People seem to have an innate desire to rank things. What was the best Star Wars movie? Who has New York’s best pizza? What was the worst television show of all time? What are America’s 25 best beaches?
This penchant for ranking things is nothing new. When Jesus was on the earth, he was approached by a biblical scholar who wanted him to rank the biblical commandments. “Which commandment,” he asked, “is the first of all?”
I wonder what he expected Jesus to say. Was he hoping that Jesus would rank the Ten Commandments in reverse order from least to greatest? (This, by the way, has been attempted.) If he was, he was disappointed. Jesus did not even mention the Ten Commandments.
Instead, he quoted Deuteronomy 6:4-5, a passage that all Jewish men, Jesus included, were obligated to recite daily. The commandment he ranked as most important was: “Hear, O Israel: The Lord our God, the Lord is one. You will love the Lord your God with all your heart and with all your soul and with all your strength.”
Though he was only asked about the greatest commandment, Jesus went on to list the second greatest commandment as well. Once again, he bypassed the Ten Commandments, this time going to Leviticus 19:18: “Love your neighbor as yourself.”
Jesus highlighted these two as the chief or greatest commandments because, in his own words, “All the Law and the Prophets hang on these two commandments.” The rest of the Old Testament (“the Law and the Prophets” for short), is a working out of these two commands. Humanity, it appears, was created by God to love, and be loved.
So far, so good. The greatest commandment, according to Jesus, is to love God. But how can someone know whether they love God? People can know whether they have committed adultery, stolen, or told a lie. But how can they know if they have loved God?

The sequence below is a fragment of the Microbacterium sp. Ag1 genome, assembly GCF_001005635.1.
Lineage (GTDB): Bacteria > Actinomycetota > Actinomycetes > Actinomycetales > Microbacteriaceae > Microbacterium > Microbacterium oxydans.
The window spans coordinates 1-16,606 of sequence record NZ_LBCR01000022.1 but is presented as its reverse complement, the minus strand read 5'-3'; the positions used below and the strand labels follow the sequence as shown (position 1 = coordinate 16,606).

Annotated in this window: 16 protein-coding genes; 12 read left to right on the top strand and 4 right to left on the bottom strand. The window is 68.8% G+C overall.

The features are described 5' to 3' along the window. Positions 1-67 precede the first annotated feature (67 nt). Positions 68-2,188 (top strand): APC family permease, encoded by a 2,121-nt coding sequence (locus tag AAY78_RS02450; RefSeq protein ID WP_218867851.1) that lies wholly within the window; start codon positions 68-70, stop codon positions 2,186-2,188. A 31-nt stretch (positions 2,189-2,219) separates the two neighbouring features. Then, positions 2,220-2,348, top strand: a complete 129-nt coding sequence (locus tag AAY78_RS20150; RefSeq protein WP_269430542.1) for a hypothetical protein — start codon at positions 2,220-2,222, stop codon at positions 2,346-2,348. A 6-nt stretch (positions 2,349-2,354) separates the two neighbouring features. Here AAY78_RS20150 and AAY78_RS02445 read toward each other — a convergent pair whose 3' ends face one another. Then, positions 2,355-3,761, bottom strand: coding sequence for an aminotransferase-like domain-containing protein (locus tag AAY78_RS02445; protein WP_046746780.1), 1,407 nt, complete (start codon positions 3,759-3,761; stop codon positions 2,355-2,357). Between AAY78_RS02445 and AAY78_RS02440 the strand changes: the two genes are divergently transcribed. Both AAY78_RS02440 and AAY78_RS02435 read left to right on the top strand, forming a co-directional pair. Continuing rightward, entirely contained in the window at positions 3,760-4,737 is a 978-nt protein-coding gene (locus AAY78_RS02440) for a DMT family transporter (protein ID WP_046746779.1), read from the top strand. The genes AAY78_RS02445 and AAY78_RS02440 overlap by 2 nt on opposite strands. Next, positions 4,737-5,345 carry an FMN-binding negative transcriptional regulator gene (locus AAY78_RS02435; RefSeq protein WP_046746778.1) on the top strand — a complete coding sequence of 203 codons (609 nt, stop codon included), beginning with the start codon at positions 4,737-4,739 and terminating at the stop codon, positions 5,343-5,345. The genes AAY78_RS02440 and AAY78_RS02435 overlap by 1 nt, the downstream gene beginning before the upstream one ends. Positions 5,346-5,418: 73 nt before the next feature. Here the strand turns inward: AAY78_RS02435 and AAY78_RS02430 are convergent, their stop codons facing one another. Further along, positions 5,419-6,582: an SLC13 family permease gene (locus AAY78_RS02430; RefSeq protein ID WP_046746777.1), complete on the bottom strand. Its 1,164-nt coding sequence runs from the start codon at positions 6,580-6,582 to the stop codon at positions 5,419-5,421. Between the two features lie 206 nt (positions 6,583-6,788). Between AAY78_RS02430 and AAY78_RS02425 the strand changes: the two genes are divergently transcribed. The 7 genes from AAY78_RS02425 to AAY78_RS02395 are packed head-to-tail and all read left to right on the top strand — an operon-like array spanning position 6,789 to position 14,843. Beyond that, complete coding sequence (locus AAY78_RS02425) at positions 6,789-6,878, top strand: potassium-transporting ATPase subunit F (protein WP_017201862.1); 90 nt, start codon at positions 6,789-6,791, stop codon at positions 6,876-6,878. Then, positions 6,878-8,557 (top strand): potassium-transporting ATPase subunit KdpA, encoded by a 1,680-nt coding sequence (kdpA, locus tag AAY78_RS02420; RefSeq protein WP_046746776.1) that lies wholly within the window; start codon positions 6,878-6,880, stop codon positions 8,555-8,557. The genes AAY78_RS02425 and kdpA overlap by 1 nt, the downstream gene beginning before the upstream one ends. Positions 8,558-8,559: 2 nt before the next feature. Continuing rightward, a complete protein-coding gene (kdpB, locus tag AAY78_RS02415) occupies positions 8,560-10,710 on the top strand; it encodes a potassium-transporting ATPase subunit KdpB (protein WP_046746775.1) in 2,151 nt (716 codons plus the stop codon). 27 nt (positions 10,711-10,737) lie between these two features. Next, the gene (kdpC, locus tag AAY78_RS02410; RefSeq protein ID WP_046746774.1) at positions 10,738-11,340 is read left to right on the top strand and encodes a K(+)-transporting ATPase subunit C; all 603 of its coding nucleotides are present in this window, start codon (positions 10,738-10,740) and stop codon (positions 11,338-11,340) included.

The 17th century Cambridge educated Non-Conformist pastor Thomas Watson proposed fourteen signs that a person loves God. Spectators cannot easily spot these signs and even the person in whom they appear may be unsure of them at times. Yet the preponderance of these signs (or, better, traits) is evidence of a genuine love of God.
Among Watson’s fourteen signs is a mind that thinks a lot about God. “He who is in love, his thoughts are ever upon God,” says Watson. Simply put, people who love God, like newlyweds who love each other or parents who love their children, think frequently about the person they love.
Watson’s other signs include: grief over our unkindness to God (our sins); a desire to be close to God; courage to stand up for God; a concern not to displease God; a desire to speak of God’s virtues to others; a willingness to engage in difficult or disagreeable duties for the sake of God; and an increasing love for the things God loves.
With this last sign – a love for what God loves – Watson has struck the same chord that Jesus played when he said that the second greatest commandment was to love your neighbor as yourself, for to love a neighbor is to love what God loves.
It is easy to deceive ourselves into thinking that we love the God whom we have not seen. It is not so easy to convince ourselves that we love our neighbor whom we have seen. Thus, a genuine fulfillment of the second greatest commandment – love of neighbor – is an indication that we are fulfilling the first – love for God.
It is important to remember that this kind of love is much more than a feeling. It is a whole-self orientation to promote the good of another person, so it acts with patience and kindness and without envy or boasting. It protects others and honors them. It willingly sacrifices for their benefit.
This kind of love is not something people simply choose to do (though it won’t happen if they don’t), still less something they happen to feel. It emanates from who they have become through a transformative relationship with the loving God; hence, St. John’s conclusion: “Love comes from God.”
(First published by Gannett.)